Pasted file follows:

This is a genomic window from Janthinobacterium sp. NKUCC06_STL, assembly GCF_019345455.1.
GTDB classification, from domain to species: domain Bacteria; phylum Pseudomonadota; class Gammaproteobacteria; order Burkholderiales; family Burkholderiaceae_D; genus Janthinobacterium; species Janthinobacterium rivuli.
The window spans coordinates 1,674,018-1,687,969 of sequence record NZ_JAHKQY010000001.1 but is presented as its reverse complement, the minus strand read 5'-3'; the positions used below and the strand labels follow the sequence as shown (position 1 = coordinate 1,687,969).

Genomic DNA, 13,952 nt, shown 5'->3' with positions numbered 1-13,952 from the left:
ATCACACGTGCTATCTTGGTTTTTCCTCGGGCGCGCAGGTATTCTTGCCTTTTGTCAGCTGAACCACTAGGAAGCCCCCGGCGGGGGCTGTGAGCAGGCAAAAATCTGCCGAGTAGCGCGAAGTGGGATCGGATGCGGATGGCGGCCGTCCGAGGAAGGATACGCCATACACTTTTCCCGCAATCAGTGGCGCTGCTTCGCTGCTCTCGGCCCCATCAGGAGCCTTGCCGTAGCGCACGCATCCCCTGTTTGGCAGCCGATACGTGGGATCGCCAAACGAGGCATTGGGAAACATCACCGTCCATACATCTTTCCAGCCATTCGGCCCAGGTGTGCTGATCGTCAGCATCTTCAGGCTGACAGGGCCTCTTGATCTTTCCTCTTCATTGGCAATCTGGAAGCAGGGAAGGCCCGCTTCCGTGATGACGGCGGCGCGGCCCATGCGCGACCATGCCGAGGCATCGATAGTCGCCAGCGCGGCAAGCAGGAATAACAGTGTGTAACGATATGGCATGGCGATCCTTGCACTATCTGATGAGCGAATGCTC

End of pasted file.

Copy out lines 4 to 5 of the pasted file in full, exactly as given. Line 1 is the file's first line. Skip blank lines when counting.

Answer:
Genomic DNA, 13,952 nt, shown 5'->3' with positions numbered 1-13,952 from the left:
ATCACACGTGCTATCTTGGTTTTTCCTCGGGCGCGCAGGTATTCTTGCCTTTTGTCAGCTGAACCACTAGGAAGCCCCCGGCGGGGGCTGTGAGCAGGCAAAAATCTGCCGAGTAGCGCGAAGTGGGATCGGATGCGGATGGCGGCCGTCCGAGGAAGGATACGCCATACACTTTTCCCGCAATCAGTGGCGCTGCTTCGCTGCTCTCGGCCCCATCAGGAGCCTTGCCGTAGCGCACGCATCCCCTGTTTGGCAGCCGATACGTGGGATCGCCAAACGAGGCATTGGGAAACATCACCGTCCATACATCTTTCCAGCCATTCGGCCCAGGTGTGCTGATCGTCAGCATCTTCAGGCTGACAGGGCCTCTTGATCTTTCCTCTTCATTGGCAATCTGGAAGCAGGGAAGGCCCGCTTCCGTGATGACGGCGGCGCGGCCCATGCGCGACCATGCCGAGGCATCGATAGTCGCCAGCGCGGCAAGCAGGAATAACAGTGTGTAACGATATGGCATGGCGATCCTTGCACTATCTGATGAGCGAATGCTC